Eternal Salvation

When Jesus Christ died on the cross “he became the author of eternal salvation unto all them that obey Him.” (He 5:9) He does not offer a temporary salvation, but an eternal one.

By definition, salvation from Hell must be eternal, for if one ever ends up in Hell there can be no real sense in which one has ever been saved from it. In other words, a salvation that can be lost is no salvation at all.

Yet many complain that eternal salvation –  the once saved always saved kind –MountainBalloonRays means we can “get saved” and then live like the devil. But this is not salvation; God saves from the dominion of sin as well as from its penalty (Ro 6:14), such that the saved obey Christ as new creatures, with a new nature. This renewing of our hearts is not by the will of Man (Jn 1:12-13); it is the work and gift of God. (Ep 2:8-10)

If salvation can be lost, the question to ask is, “How good do I have to be to keep it?” The question has only one safe answer: “Be perfect.” (Mt 19:20-21) We dare not presume a lower standard, and there is no higher one … yet it implies we can never know we have salvation.

But those who trust in Christ know they have eternal life (1Jn 5:13), and that it is not dependent on their works in any way. (Ro 4:5) They know God is able to keep them from falling and to present them faultless before Him. (Jud 1:24)

Those who don’t have an eternal salvation have not yet grasped the significance of the cross; Christ’s work is an efficacious, limited atonement for all — He did not merely make salvation a possibility for all, He has infallibly saved all who believe (He 7:25); their eternal end is already certain (Ro 8:30) because Christ is ever living to make intersession for us. (He 7:25) His sacrifice is ever new, fresh, up-to-date (Ga 3:1), covering all of our sin in a timeless, once-for-all atonement. (He 10:10)

Give diligence to make your calling and election sure.” (2Pe 1:10) Once Jesus Christ pays your sin debt, you will never be condemned … ever. (Ro 4:6-8) Once we see the power of His cross we cannot doubt its efficacy, and we come to understand the only salvation there is … an eternal one. (He 7:25)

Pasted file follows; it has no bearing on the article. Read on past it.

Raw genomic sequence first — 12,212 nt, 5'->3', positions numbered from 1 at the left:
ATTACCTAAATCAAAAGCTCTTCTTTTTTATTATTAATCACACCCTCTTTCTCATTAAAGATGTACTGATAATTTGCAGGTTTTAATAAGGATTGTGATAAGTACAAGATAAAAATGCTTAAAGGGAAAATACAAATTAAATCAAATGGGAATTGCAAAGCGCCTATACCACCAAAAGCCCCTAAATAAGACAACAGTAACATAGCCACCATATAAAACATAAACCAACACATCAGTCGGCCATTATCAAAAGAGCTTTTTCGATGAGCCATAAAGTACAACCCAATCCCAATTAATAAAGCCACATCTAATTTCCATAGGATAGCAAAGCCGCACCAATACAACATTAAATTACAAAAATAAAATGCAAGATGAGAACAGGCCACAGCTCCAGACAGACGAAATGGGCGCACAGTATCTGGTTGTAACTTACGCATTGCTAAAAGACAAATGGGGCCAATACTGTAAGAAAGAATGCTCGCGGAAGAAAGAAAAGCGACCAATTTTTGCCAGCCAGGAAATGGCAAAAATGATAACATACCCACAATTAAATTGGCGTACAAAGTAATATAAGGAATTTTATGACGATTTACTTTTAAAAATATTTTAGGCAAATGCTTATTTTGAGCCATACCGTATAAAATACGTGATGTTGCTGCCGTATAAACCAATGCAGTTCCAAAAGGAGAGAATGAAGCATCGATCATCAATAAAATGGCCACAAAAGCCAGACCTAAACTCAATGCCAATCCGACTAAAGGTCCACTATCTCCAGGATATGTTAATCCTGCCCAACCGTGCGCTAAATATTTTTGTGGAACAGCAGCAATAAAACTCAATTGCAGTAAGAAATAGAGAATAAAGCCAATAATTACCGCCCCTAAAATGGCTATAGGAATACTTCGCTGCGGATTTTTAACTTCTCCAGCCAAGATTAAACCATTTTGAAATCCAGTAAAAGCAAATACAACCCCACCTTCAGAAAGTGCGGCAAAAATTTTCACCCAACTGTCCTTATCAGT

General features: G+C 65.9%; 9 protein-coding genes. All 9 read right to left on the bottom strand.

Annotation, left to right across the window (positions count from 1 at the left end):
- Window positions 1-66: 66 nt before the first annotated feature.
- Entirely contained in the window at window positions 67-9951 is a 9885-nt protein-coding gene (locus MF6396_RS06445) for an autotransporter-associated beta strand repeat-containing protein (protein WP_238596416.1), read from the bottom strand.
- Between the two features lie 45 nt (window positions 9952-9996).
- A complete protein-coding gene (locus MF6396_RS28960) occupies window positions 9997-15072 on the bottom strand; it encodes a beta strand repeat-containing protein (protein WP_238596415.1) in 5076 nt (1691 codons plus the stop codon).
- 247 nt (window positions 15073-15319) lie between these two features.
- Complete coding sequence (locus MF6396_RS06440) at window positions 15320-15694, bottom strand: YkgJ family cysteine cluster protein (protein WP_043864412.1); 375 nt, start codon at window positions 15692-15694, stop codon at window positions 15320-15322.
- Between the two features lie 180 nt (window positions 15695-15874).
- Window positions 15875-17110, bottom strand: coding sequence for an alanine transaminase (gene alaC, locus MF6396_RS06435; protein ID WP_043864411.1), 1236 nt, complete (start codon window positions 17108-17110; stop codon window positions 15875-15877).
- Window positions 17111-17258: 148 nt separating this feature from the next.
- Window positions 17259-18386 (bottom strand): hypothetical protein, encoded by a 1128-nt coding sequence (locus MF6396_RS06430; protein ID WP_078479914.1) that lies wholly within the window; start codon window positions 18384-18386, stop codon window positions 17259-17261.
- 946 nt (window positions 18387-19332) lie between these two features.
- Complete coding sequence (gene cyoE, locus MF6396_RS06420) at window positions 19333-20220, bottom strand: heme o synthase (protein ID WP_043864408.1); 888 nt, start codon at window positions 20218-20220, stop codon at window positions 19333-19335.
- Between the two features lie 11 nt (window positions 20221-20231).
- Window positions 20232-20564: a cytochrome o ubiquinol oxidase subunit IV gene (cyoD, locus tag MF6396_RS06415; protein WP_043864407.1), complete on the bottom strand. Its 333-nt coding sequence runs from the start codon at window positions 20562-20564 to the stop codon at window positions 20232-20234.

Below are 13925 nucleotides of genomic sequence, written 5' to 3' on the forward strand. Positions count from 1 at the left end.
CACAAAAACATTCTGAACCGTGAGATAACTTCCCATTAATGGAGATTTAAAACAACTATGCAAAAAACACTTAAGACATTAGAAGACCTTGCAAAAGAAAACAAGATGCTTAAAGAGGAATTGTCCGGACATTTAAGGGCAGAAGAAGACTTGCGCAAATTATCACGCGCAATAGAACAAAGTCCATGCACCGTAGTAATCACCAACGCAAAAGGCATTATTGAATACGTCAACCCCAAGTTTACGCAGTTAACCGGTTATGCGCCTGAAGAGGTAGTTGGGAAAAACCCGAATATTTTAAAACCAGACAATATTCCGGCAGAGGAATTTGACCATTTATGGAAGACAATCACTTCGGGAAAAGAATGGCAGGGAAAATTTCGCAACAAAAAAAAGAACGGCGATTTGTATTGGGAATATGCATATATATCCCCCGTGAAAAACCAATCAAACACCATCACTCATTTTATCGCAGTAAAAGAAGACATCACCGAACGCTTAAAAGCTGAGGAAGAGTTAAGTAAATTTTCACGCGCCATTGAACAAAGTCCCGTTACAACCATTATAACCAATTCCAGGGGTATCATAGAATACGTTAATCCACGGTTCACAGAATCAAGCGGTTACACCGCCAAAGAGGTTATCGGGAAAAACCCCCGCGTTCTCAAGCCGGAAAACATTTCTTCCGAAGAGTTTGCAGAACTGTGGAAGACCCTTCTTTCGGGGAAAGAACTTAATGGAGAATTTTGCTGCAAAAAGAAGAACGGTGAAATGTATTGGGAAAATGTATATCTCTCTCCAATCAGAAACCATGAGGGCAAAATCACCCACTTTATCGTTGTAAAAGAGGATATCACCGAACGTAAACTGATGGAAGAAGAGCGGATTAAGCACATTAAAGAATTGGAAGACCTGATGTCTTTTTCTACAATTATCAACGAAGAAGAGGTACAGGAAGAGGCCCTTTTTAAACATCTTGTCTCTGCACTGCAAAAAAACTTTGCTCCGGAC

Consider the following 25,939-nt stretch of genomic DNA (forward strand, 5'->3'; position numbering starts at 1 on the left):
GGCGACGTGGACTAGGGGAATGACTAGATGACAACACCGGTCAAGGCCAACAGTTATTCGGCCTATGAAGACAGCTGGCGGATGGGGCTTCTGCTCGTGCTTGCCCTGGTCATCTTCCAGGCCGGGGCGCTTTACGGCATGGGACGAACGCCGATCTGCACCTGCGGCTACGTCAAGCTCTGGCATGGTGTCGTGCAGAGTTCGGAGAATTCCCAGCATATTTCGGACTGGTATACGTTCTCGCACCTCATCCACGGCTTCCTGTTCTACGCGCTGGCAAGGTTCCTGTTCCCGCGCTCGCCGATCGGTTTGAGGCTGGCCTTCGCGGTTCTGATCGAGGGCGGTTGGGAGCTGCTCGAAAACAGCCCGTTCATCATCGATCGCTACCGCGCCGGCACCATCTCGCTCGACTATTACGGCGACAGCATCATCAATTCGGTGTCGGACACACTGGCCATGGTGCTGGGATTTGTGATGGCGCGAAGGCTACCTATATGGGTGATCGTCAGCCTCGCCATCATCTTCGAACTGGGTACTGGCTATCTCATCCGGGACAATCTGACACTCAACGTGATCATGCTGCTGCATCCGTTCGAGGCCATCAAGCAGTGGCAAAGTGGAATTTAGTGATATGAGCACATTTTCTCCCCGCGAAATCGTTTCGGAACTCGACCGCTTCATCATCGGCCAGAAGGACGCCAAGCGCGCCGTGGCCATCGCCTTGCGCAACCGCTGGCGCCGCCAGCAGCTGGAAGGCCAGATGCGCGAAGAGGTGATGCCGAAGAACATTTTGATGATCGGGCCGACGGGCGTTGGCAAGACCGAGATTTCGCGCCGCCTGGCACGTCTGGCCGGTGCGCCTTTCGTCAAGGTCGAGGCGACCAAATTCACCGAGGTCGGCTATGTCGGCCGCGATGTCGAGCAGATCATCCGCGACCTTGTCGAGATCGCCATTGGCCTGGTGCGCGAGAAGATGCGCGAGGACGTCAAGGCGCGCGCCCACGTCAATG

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13 thoughts on “Eternal Salvation”

  1. In refuting OSAS (Once Saved Always Saved), one might site verses like, “But he that shall endure unto the end, the same shall be saved.” (Mt 24:13), claiming that we must be faithful unto death in order to be finally saved.

    Scripture does state a relationship between salvation and works, but it never says we have to be good in order to be saved, only that the saved actually will be good. If our goodness doesn’t depend upon our works (Ep 2:10), and if the cause of our goodness is our salvation, which is ultimately sourced in God, not Man (Jn 1:13), these type of texts are perfectly consistent with OSAS.

    However, the Scripture does explicitly say, in many places, that our salvation does not depend upon our works. (e.g. “Therefore we conclude that a man is justified by faith without the deeds of the law.” Ro 3:28; “But to him that worketh not, but believeth on him that justifieth the ungodly, his faith is counted for righteousness.” Ro 4:5; “And be found in him, not having mine own righteousness, which is of the law, but that which is through the faith of Christ, the righteousness which is of God by faith.” Php 3:9) The righteousness of justification is not earned in any fashion: it is imputed, given freely, attributed to us on behalf of Christ. (“For what saith the scripture? Abraham believed God, and it was counted unto him for righteousness.” Ro 4:3)

    Again, this does not imply that the saved can live unholy lives; they can’t because their new nature precludes this; their design is to be obedient and to pursue good works. This goodness is not a prerequisite of salvation, it is a necessary consequence of salvation. Good works do not maintain salvation, they accompany salvation. (“But, beloved, we are persuaded better things of you, and things that accompany salvation, though we thus speak.” He 6:9)